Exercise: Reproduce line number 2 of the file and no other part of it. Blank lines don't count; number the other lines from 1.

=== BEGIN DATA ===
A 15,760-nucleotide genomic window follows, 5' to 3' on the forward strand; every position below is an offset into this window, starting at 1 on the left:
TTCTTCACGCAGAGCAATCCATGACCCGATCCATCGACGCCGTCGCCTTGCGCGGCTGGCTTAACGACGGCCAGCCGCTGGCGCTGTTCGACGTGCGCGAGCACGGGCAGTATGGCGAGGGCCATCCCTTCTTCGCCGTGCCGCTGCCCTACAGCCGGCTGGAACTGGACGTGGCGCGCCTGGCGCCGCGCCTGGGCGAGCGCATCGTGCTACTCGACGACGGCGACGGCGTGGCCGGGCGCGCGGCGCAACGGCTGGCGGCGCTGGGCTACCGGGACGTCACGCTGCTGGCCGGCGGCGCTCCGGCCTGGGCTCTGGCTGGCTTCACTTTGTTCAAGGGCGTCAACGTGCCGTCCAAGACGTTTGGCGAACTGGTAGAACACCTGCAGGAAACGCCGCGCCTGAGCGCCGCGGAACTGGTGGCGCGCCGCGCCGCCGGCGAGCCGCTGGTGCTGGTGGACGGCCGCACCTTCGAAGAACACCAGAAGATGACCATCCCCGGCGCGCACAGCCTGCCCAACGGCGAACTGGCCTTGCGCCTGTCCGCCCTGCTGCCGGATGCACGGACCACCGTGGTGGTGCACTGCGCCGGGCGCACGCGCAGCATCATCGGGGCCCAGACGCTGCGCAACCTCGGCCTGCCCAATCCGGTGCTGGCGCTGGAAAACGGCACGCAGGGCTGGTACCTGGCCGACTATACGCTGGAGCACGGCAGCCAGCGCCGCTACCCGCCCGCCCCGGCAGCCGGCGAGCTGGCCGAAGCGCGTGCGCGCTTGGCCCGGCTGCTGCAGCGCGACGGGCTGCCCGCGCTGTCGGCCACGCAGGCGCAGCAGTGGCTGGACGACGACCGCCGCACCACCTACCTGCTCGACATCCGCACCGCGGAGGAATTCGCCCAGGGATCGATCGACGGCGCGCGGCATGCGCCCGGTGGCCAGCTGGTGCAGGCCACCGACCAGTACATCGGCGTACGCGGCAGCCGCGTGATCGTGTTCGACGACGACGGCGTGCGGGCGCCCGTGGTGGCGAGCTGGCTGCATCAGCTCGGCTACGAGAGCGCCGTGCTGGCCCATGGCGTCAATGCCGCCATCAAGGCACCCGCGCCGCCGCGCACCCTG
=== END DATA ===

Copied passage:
TTCTTCACGCAGAGCAATCCATGACCCGATCCATCGACGCCGTCGCCTTGCGCGGCTGGCTTAACGACGGCCAGCCGCTGGCGCTGTTCGACGTGCGCGAGCACGGGCAGTATGGCGAGGGCCATCCCTTCTTCGCCGTGCCGCTGCCCTACAGCCGGCTGGAACTGGACGTGGCGCGCCTGGCGCCGCGCCTGGGCGAGCGCATCGTGCTACTCGACGACGGCGACGGCGTGGCCGGGCGCGCGGCGCAACGGCTGGCGGCGCTGGGCTACCGGGACGTCACGCTGCTGGCCGGCGGCGCTCCGGCCTGGGCTCTGGCTGGCTTCACTTTGTTCAAGGGCGTCAACGTGCCGTCCAAGACGTTTGGCGAACTGGTAGAACACCTGCAGGAAACGCCGCGCCTGAGCGCCGCGGAACTGGTGGCGCGCCGCGCCGCCGGCGAGCCGCTGGTGCTGGTGGACGGCCGCACCTTCGAAGAACACCAGAAGATGACCATCCCCGGCGCGCACAGCCTGCCCAACGGCGAACTGGCCTTGCGCCTGTCCGCCCTGCTGCCGGATGCACGGACCACCGTGGTGGTGCACTGCGCCGGGCGCACGCGCAGCATCATCGGGGCCCAGACGCTGCGCAACCTCGGCCTGCCCAATCCGGTGCTGGCGCTGGAAAACGGCACGCAGGGCTGGTACCTGGCCGACTATACGCTGGAGCACGGCAGCCAGCGCCGCTACCCGCCCGCCCCGGCAGCCGGCGAGCTGGCCGAAGCGCGTGCGCGCTTGGCCCGGCTGCTGCAGCGCGACGGGCTGCCCGCGCTGTCGGCCACGCAGGCGCAGCAGTGGCTGGACGACGACCGCCGCACCACCTACCTGCTCGACATCCGCACCGCGGAGGAATTCGCCCAGGGATCGATCGACGGCGCGCGGCATGCGCCCGGTGGCCAGCTGGTGCAGGCCACCGACCAGTACATCGGCGTACGCGGCAGCCGCGTGATCGTGTTCGACGACGACGGCGTGCGGGCGCCCGTGGTGGCGAGCTGGCTGCATCAGCTCGGCTACGAGAGCGCCGTGCTGGCCCATGGCGTCAATGCCGCCATCAAGGCACCCGCGCCGCCGCGCACCCTG